Can European Banks Survive a Unified Currency in a Nationally Segmented Capital Market?
The euro was expected to become a substitute for the U.S. dollar as an international currency. However, compromises made during its creation make it a less than perfect substitute in the medium term. Among these compromises was the application of macro convergence and micro diversity in financial markets and supervision at the national level. This now prevents the creation of a unified capital market and places EU banks at a disadvantage when competing with U.S. banks in global markets. There were also peculiarities in the integration process that led to a single currency in the United States that suggest further institutional changes will be necessary.
|Date of creation:||26 Oct 2000|
|Note:||Type of Document - Adobe Acrobat PDF; prepared on IBM PC; to print on PostScript; pages: 25; figures: included|
|Contact details of provider:|| Web page: http://econwpa.repec.org|
Please report citation or reference errors to , or , if you are the registered author of the cited work, log in to your RePEc Author Service profile, click on "citations" and make appropriate adjustments.:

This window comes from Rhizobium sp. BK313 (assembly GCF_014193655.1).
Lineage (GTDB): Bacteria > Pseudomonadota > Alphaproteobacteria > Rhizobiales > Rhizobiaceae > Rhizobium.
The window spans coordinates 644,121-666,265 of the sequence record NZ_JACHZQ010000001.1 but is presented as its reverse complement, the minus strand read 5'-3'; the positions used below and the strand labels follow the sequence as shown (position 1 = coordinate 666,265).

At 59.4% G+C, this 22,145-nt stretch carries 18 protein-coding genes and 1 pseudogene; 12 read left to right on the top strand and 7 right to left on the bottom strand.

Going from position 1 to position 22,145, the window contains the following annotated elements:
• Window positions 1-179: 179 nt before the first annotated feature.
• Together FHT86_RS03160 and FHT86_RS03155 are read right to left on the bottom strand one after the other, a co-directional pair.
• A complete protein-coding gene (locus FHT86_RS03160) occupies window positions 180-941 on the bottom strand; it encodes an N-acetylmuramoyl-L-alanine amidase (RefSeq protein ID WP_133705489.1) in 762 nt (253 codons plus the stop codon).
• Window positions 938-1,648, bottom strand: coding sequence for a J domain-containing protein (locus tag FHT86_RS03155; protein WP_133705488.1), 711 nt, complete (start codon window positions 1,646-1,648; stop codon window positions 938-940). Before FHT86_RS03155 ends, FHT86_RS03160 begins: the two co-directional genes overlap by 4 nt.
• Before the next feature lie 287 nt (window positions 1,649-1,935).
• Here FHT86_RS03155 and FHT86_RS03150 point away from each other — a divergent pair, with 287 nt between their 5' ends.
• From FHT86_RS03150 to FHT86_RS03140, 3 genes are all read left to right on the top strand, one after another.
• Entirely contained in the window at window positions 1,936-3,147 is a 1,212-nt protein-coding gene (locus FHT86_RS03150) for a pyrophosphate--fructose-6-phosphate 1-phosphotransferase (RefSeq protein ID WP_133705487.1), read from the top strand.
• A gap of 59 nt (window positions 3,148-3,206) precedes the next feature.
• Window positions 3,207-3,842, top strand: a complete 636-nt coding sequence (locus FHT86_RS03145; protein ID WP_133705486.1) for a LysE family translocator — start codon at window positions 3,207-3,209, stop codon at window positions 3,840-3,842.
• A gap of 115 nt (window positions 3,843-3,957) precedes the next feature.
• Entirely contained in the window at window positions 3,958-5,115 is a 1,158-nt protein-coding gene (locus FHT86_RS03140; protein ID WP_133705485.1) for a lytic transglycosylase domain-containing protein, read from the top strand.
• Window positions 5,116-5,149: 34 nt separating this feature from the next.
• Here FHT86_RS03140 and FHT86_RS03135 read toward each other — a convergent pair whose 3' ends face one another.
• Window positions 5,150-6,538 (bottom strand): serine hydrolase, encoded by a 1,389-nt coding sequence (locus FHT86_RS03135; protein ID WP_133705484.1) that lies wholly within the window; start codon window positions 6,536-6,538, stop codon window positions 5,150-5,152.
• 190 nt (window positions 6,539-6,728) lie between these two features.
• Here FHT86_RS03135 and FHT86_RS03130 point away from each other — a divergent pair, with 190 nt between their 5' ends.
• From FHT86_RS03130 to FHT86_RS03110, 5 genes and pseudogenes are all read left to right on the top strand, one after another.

- Allen N. Berger & Robert DeYoung & Hesna Genay & Gregory F. Udell, 1999.
"Globalization of financial institutions: evidence from cross-border banking performance,"
Working Paper Series
WP-99-25, Federal Reserve Bank of Chicago.
- Allen N. Berger & Robert DeYoung & Hesna Genay & Gregory F. Udell, 2000. "Globalization of financial institutions: evidence from cross-border banking performance," Finance and Economics Discussion Series 2000-04, Board of Governors of the Federal Reserve System (U.S.).
When requesting a correction, please mention this item's handle: RePEc:wpa:wuwpma:0004052. See general information about how to correct material in RePEc.
For technical questions regarding this item, or to correct its authors, title, abstract, bibliographic or download information, contact: (EconWPA)
If you have authored this item and are not yet registered with RePEc, we encourage you to do it here. This allows to link your profile to this item. It also allows you to accept potential citations to this item that we are uncertain about.
If references are entirely missing, you can add them using this form.
If the full references list an item that is present in RePEc, but the system did not link to it, you can help with this form.
If you know of missing items citing this one, you can help us creating those links by adding the relevant references in the same way as above, for each refering item. If you are a registered author of this item, you may also want to check the "citations" tab in your profile, as there may be some citations waiting for confirmation.
Please note that corrections may take a couple of weeks to filter through the various RePEc services.